As you can see, these prescriptions remain as applicable and necessary now as they were in Aurelius’ time, which says a lot about the human condition and our inherent struggle to improve it. As many of you may have noticed, there are many similarities between the philosophy of the Stoics and those of Buddhism, Hinduism, Taoism, and other Eastern faiths (for that matter, Christianity, Judaism, and Islam each have schools of thought that overlap with Stoicism, especially with regards to mindfulness).
I think that the universal nature of these ideas further underlines their accuracy and importance to everyone; in any case, many of you may find such approaches to be intuitive or even already present in your lives without realizing it. Regardless, they’re vital, and while there’s obviously more to improving ourselves — as individuals and as a species — than just practicing meditation or creating an inner citadel of the soul, it’s a great and valuable step that should nonetheless be studied and implemented.
As always, share your own thoughts and opinions.
Life is beautiful, extremely beautiful. And when you are old you appreciate it more. When you are older you think, you remember, you care and you appreciate. You are thankful for everything. For everything.”
My temperament. This optimism and this discipline. Punctually, at 10 a.m., I am sitting there at the piano, with everything in order around me. For 30 years, I have eaten the same — fish or chicken. Good soup, and this is all. I don’t drink — not tea, not coffee, not alcohol. Hot water. I walk a lot with terrible pains, but after 20 minutes it is much better. Sitting or lying is not good.
That was Alice Herz-Sommer, the world’s oldest-known Holocaust survivor, in a 2006 interview with the Guardian. died in London this past Sunday at the age of 110. Most people her age (or even younger) would hardly be as sprightly and enthusiastic, yet despite both her years and her tremendous personal tragedy, she remained this way to the end. As NPR noted:
Bear in mind: In 1943, Herz-Sommer and her husband, Leopold Sommer, and their son, Raphael, were sent from Prague to a Nazi camp for Jews in the Czech city of Terezin. According to The Guardian, “she never saw her husband again after he was moved to Auschwitz in 1944 and many in her extended family and most of the friends she had grown up with were also lost in the Holocaust.”
According to the BBC, Herz-Sommer and her son “were among fewer than 20,000 people who were freed when Terezin was liberated by the Soviet army in May 1945. An estimated 140,000 Jews were sent there and 33,430 died there. About 88,000 were transported on to Auschwitz and other death camps, where most were killed.”
Even amid the unspeakable misery and despair of a concentration camp, she did everything in her power to keep hope alive. As shown in the Oscar-nominated documentary, The Lady in Number 6: Music Saved My Life, Herz-Sommer, then already a pianist, joined others to perform music in order to lift the spirits of prisoners.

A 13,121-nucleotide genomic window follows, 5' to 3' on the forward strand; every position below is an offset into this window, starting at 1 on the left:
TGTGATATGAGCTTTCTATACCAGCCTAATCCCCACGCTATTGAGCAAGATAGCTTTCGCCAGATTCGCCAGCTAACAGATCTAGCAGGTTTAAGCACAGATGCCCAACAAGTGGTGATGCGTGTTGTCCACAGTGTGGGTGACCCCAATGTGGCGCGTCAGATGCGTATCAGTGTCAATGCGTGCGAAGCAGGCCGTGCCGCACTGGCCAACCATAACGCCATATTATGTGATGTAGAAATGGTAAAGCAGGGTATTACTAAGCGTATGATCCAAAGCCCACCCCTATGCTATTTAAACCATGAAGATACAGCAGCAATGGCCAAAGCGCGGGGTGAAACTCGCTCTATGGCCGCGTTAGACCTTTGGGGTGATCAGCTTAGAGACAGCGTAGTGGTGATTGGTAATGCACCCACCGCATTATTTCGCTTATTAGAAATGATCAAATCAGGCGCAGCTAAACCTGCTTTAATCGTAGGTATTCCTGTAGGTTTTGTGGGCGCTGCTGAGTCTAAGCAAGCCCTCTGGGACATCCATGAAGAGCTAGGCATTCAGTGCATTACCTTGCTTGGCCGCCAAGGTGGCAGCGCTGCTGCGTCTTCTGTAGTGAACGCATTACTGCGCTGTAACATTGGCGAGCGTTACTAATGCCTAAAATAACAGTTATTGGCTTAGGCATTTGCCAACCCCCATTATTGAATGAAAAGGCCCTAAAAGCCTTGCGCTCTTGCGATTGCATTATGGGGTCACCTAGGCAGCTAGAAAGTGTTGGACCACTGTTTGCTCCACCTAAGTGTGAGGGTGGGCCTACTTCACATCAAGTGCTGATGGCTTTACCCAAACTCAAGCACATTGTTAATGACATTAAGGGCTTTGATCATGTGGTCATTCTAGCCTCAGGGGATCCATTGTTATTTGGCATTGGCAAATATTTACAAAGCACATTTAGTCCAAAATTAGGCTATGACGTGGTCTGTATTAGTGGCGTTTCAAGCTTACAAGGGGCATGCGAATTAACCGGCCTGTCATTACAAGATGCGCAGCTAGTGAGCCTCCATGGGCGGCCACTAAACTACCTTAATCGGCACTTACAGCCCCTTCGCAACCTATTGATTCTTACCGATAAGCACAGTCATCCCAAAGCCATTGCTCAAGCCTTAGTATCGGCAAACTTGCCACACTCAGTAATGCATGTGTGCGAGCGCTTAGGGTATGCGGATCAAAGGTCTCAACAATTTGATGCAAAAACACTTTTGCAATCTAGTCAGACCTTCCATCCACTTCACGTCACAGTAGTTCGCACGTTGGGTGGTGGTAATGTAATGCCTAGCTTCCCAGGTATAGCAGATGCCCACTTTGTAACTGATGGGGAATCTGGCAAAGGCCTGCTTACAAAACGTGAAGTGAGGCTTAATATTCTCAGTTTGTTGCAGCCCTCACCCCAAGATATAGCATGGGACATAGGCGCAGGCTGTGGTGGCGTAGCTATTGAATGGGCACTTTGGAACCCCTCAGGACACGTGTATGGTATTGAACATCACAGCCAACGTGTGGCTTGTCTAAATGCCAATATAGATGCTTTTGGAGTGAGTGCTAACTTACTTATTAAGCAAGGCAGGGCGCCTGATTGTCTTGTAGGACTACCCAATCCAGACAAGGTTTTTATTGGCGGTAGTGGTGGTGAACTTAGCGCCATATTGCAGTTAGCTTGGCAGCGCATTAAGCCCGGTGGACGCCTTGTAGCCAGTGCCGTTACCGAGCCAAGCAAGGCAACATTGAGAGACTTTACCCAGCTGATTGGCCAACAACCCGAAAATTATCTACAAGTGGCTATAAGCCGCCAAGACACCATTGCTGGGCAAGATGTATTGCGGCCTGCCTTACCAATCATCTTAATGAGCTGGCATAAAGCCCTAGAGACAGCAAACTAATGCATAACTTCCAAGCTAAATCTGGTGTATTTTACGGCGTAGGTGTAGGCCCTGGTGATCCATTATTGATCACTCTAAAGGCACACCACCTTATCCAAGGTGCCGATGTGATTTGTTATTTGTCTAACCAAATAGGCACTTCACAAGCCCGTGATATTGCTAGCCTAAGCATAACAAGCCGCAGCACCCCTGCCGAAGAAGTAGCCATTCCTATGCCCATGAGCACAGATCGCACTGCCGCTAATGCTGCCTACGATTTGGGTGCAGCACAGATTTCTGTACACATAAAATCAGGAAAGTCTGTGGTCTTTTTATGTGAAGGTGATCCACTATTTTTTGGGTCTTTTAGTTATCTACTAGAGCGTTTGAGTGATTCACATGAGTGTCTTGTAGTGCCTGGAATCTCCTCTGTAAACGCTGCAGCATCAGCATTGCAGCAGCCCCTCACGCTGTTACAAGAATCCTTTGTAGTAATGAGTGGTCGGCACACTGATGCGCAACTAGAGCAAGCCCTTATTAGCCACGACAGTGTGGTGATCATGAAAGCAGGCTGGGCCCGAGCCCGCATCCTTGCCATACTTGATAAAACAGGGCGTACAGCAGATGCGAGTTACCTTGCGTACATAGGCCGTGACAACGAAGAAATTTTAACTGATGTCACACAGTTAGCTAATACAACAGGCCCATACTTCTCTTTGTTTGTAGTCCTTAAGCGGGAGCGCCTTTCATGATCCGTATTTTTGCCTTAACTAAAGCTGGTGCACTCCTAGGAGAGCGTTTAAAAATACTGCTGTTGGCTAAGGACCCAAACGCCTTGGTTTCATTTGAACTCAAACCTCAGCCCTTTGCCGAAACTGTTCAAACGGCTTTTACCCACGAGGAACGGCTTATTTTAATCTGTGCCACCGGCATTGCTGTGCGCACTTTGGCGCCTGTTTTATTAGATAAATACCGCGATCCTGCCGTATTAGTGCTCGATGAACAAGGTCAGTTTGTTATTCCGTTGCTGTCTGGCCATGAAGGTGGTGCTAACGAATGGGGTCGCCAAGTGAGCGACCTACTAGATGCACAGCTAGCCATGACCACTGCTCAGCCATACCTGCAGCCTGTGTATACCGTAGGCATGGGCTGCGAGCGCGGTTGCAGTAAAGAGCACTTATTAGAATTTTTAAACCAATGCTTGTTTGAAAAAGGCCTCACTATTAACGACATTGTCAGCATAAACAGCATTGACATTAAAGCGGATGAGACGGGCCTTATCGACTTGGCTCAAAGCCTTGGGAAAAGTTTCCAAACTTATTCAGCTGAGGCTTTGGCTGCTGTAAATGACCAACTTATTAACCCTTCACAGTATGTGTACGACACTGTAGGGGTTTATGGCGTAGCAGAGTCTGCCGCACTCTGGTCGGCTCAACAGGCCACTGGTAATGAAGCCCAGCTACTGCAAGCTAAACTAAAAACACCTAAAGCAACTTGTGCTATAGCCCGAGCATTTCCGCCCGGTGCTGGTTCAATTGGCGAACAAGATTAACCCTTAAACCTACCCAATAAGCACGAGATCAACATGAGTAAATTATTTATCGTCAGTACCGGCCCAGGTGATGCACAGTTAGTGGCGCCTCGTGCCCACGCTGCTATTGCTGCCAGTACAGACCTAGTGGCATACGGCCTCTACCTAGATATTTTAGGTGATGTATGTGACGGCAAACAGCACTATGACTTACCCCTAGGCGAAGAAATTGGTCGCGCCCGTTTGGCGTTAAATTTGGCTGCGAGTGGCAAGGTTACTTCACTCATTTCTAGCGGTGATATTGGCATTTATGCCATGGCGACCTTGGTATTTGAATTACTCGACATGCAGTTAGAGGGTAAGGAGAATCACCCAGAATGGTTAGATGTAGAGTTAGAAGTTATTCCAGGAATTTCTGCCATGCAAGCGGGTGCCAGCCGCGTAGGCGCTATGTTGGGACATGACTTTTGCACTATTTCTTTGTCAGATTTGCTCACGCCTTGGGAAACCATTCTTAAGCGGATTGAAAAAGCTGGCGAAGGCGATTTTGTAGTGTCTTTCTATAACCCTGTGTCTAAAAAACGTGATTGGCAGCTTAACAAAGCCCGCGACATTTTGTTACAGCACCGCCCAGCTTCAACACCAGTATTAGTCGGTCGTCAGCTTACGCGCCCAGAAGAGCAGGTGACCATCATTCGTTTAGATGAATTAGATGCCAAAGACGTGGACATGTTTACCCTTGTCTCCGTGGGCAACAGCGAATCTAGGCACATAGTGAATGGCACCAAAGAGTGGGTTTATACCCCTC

On the film’s website, Herz-Sommer was quoted about the role music played in her life:
She speaks with great pride and passion of playing more than 100 concerts inside the concentration camp and she likens that experience, both for the performers and their imprisoned audience as being close to the divine. Alice is unequivocal in stating that music preserved her sanity and her life — while bringing hope into the lives of countless others. To this day Alice never tires of saying ‘music saved my life and music saves me still.’ ”
The film’s creators added an even more remarkable observation:
Despite all that has befallen her, Alice insists that she has never, ever hated the Nazis, and she never will. Some see in her tolerance and compassion a secular saint who has been blessed with the gift of forgiveness, but Alice is far more pragmatic — she has seen enough in her life to know all too well that hatred eats the soul of the hater, not the hated.
I’m at a loss on how someone can be so liberated of hate and despair despite so much tragedy (indeed, her son had died abruptly in 2001, but years later she remained no less positive about life). Even as she approached the end of her 110-year-long life, she remained a passionate and accomplished musician — in fact, she was also the oldest pianist. Here is a brief but touching video of how she was still touching lives even at a 109.
This painting is unique in that it portrays death with a sense of hope and acceptance — instead of feeling threatened by the figure of death, the humans seem unconcerned. Even the personification of death doesn’t seem particularly menacing, comparatively speaking.
Klimt was near the end of his life at the time — he would pass away two years later — and the painting has been interpreted as reflecting his acceptance of mortality. Indeed, he chose to depict moments of pleasure, beauty, youth, and serenity among his subjects.